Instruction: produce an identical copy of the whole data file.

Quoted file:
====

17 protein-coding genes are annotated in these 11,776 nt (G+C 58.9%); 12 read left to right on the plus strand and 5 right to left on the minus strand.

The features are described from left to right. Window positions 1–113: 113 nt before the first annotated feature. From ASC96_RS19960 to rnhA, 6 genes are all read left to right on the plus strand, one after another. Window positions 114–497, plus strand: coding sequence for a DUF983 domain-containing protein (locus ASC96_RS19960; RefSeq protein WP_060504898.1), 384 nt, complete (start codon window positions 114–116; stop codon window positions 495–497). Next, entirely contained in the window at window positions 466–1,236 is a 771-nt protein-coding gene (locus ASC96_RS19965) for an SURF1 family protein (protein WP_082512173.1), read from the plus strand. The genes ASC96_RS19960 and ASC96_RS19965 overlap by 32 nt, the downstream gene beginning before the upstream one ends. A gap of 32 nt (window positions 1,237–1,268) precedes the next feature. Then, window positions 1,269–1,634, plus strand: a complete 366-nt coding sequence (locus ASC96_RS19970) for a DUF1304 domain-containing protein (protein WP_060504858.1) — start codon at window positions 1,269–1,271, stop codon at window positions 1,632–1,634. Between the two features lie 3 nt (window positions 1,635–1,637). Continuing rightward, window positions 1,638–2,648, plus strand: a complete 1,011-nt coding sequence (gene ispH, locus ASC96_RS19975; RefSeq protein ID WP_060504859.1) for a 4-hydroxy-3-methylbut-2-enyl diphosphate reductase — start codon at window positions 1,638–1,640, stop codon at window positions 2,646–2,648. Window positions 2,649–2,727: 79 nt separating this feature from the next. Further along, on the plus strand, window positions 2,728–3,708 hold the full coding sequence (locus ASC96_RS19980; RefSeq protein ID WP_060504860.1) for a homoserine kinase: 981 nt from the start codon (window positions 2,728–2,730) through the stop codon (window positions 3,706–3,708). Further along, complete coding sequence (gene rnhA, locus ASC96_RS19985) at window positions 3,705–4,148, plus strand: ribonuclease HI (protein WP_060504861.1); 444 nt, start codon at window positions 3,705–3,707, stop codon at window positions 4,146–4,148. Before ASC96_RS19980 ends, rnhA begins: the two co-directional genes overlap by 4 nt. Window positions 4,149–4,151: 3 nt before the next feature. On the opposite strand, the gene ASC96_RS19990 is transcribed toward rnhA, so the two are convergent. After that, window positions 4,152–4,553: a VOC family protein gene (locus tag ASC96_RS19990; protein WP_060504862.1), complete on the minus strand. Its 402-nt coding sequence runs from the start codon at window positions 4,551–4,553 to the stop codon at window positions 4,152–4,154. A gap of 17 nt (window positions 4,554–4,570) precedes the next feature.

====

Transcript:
17 protein-coding genes are annotated in these 11,776 nt (G+C 58.9%); 12 read left to right on the plus strand and 5 right to left on the minus strand.

The features are described from left to right. Window positions 1–113: 113 nt before the first annotated feature. From ASC96_RS19960 to rnhA, 6 genes are all read left to right on the plus strand, one after another. Window positions 114–497, plus strand: coding sequence for a DUF983 domain-containing protein (locus ASC96_RS19960; RefSeq protein WP_060504898.1), 384 nt, complete (start codon window positions 114–116; stop codon window positions 495–497). Next, entirely contained in the window at window positions 466–1,236 is a 771-nt protein-coding gene (locus ASC96_RS19965) for an SURF1 family protein (protein WP_082512173.1), read from the plus strand. The genes ASC96_RS19960 and ASC96_RS19965 overlap by 32 nt, the downstream gene beginning before the upstream one ends. A gap of 32 nt (window positions 1,237–1,268) precedes the next feature. Then, window positions 1,269–1,634, plus strand: a complete 366-nt coding sequence (locus ASC96_RS19970) for a DUF1304 domain-containing protein (protein WP_060504858.1) — start codon at window positions 1,269–1,271, stop codon at window positions 1,632–1,634. Between the two features lie 3 nt (window positions 1,635–1,637). Continuing rightward, window positions 1,638–2,648, plus strand: a complete 1,011-nt coding sequence (gene ispH, locus ASC96_RS19975; RefSeq protein ID WP_060504859.1) for a 4-hydroxy-3-methylbut-2-enyl diphosphate reductase — start codon at window positions 1,638–1,640, stop codon at window positions 2,646–2,648. Window positions 2,649–2,727: 79 nt separating this feature from the next. Further along, on the plus strand, window positions 2,728–3,708 hold the full coding sequence (locus ASC96_RS19980; RefSeq protein ID WP_060504860.1) for a homoserine kinase: 981 nt from the start codon (window positions 2,728–2,730) through the stop codon (window positions 3,706–3,708). Further along, complete coding sequence (gene rnhA, locus ASC96_RS19985) at window positions 3,705–4,148, plus strand: ribonuclease HI (protein WP_060504861.1); 444 nt, start codon at window positions 3,705–3,707, stop codon at window positions 4,146–4,148. Before ASC96_RS19980 ends, rnhA begins: the two co-directional genes overlap by 4 nt. Window positions 4,149–4,151: 3 nt before the next feature. On the opposite strand, the gene ASC96_RS19990 is transcribed toward rnhA, so the two are convergent. After that, window positions 4,152–4,553: a VOC family protein gene (locus tag ASC96_RS19990; protein WP_060504862.1), complete on the minus strand. Its 402-nt coding sequence runs from the start codon at window positions 4,551–4,553 to the stop codon at window positions 4,152–4,154. A gap of 17 nt (window positions 4,554–4,570) precedes the next feature.